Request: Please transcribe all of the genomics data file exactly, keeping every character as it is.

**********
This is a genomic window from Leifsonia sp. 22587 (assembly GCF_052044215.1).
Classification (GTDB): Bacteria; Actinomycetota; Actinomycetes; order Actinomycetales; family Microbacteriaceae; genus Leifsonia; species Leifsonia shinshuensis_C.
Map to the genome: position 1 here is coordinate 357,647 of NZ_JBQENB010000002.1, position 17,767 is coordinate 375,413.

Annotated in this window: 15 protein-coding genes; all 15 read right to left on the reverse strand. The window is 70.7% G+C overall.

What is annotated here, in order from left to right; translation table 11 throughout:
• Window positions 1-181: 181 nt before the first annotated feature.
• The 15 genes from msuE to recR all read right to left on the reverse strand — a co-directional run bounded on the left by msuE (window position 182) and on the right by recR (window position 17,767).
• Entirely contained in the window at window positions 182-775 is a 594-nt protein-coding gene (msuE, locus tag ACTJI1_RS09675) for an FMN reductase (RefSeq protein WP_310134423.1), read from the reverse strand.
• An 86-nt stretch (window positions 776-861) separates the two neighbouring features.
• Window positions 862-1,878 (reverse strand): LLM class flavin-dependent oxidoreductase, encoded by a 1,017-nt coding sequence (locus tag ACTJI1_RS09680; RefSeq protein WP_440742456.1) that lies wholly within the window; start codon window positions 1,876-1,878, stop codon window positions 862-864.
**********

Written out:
This is a genomic window from Leifsonia sp. 22587 (assembly GCF_052044215.1).
Classification (GTDB): Bacteria; Actinomycetota; Actinomycetes; order Actinomycetales; family Microbacteriaceae; genus Leifsonia; species Leifsonia shinshuensis_C.
Map to the genome: position 1 here is coordinate 357,647 of NZ_JBQENB010000002.1, position 17,767 is coordinate 375,413.

Annotated in this window: 15 protein-coding genes; all 15 read right to left on the reverse strand. The window is 70.7% G+C overall.

What is annotated here, in order from left to right; translation table 11 throughout:
• Window positions 1-181: 181 nt before the first annotated feature.
• The 15 genes from msuE to recR all read right to left on the reverse strand — a co-directional run bounded on the left by msuE (window position 182) and on the right by recR (window position 17,767).
• Entirely contained in the window at window positions 182-775 is a 594-nt protein-coding gene (msuE, locus tag ACTJI1_RS09675) for an FMN reductase (RefSeq protein WP_310134423.1), read from the reverse strand.
• An 86-nt stretch (window positions 776-861) separates the two neighbouring features.
• Window positions 862-1,878 (reverse strand): LLM class flavin-dependent oxidoreductase, encoded by a 1,017-nt coding sequence (locus tag ACTJI1_RS09680; RefSeq protein WP_440742456.1) that lies wholly within the window; start codon window positions 1,876-1,878, stop codon window positions 862-864.